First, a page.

The V12 is already quiet and smooth enough.
While rival automakers such as Bentley have already release plug-in hybrid models, Rolls-Royce is sticking with its commitment to the internal combustion engine. The luxury carmaker has expressed interest in electrification but the will skip right past hybrids and move into fully electric vehicles.
Speaking to CarAdvice, Rolls-Royce CEO Torsten Muller-Otvos said, electrification is inevitable but will only happen once the technology advances. Rolls-Royce vehicles are extremely heavy, so battery technology needs to improve in order to offer sufficient range for longer trips. What good is having one of the most luxurious cars in the world if your chauffeur can only drive you 200 miles before needing to charge up?
We've always believed Rolls-Royce would be a top candidate to build an electric car because electric motors are smooth and quiet enough to replace a V12 engine. As it turns out, noise and refinement aren't a big concern for Rolls-Royce "because our V12s are already whisper quiet, so it's about emissions compliance so the cars can enter centers and other relevant public venues," Muller-Otvos explained.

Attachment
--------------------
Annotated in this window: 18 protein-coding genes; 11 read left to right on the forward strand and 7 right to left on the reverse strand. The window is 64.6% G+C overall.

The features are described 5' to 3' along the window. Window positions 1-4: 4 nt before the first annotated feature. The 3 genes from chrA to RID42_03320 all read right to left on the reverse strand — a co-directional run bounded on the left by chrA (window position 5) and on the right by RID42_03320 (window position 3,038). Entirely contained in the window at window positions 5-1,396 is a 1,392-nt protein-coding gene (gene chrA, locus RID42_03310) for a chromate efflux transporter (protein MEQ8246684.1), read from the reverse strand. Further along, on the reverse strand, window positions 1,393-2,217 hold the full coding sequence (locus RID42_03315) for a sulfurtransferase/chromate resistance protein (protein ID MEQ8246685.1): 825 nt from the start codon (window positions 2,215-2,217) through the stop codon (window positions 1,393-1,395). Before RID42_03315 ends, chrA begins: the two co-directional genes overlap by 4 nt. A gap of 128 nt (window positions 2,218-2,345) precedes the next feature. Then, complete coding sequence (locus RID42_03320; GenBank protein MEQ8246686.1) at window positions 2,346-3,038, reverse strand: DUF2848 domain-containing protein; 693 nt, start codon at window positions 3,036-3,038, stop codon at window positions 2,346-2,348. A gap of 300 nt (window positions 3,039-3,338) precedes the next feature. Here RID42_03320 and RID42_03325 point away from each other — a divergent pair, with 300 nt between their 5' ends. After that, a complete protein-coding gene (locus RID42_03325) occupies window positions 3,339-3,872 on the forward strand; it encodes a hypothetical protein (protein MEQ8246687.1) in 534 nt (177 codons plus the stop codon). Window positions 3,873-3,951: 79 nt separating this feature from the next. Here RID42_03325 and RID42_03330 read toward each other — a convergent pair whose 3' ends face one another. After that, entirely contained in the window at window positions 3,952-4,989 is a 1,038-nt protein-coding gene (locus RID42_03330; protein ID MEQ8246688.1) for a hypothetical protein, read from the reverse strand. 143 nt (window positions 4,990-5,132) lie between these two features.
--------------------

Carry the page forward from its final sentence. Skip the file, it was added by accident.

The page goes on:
If you can remember, Rolls-Royce has already experimented with the idea of an EV in the form of a concept car called the 102EX. "Just over four years ago we built up a fully electric Phantom and while the customers said it was great, many saw little or no difference to the V12 power we already offer, such was the level of engine refinement and insulation in the car. That's not to say we are still not working on our internal combustion engine, because in the latest Phantom 8 we have a new V12 engine and it's even quieter," Muller-Otvos said.
Having experienced the 6.75-liter twin-turbo V12 in the Cullinan, we can say it's close to as silent as an internal combustion engine could ever be. Even so, Rolls-Royce will eventually release an EV in the coming years. "Let's put it this way, Rolls-Royce will produce its first full EV in the next decade, which isn't all that far away. We are working on it, but there's still plenty to do when it comes to charging infrastructure both at home and in the public domain before we have a workable solution for our customers," Muller-Otvos said.